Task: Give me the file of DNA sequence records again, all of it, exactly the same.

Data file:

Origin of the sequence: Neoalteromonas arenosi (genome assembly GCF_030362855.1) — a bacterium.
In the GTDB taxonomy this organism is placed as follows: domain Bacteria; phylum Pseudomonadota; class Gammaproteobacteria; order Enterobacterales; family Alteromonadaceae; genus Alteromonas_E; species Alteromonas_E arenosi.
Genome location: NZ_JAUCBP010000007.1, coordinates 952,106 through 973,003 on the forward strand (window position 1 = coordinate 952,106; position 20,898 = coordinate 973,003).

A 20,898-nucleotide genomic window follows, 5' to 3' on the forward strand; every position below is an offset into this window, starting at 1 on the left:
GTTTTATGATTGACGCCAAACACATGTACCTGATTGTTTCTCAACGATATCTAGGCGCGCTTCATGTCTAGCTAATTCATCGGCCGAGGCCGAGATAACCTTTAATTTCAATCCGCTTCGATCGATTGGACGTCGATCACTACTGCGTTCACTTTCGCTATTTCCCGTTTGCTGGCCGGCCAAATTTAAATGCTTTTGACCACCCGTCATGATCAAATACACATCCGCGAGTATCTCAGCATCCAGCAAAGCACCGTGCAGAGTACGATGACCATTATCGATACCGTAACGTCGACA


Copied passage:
Origin of the sequence: Neoalteromonas arenosi (genome assembly GCF_030362855.1) — a bacterium.
In the GTDB taxonomy this organism is placed as follows: domain Bacteria; phylum Pseudomonadota; class Gammaproteobacteria; order Enterobacterales; family Alteromonadaceae; genus Alteromonas_E; species Alteromonas_E arenosi.
Genome location: NZ_JAUCBP010000007.1, coordinates 952,106 through 973,003 on the forward strand (window position 1 = coordinate 952,106; position 20,898 = coordinate 973,003).

A 20,898-nucleotide genomic window follows, 5' to 3' on the forward strand; every position below is an offset into this window, starting at 1 on the left:
GTTTTATGATTGACGCCAAACACATGTACCTGATTGTTTCTCAACGATATCTAGGCGCGCTTCATGTCTAGCTAATTCATCGGCCGAGGCCGAGATAACCTTTAATTTCAATCCGCTTCGATCGATTGGACGTCGATCACTACTGCGTTCACTTTCGCTATTTCCCGTTTGCTGGCCGGCCAAATTTAAATGCTTTTGACCACCCGTCATGATCAAATACACATCCGCGAGTATCTCAGCATCCAGCAAAGCACCGTGCAGAGTACGATGACCATTATCGATACCGTAACGTCGACA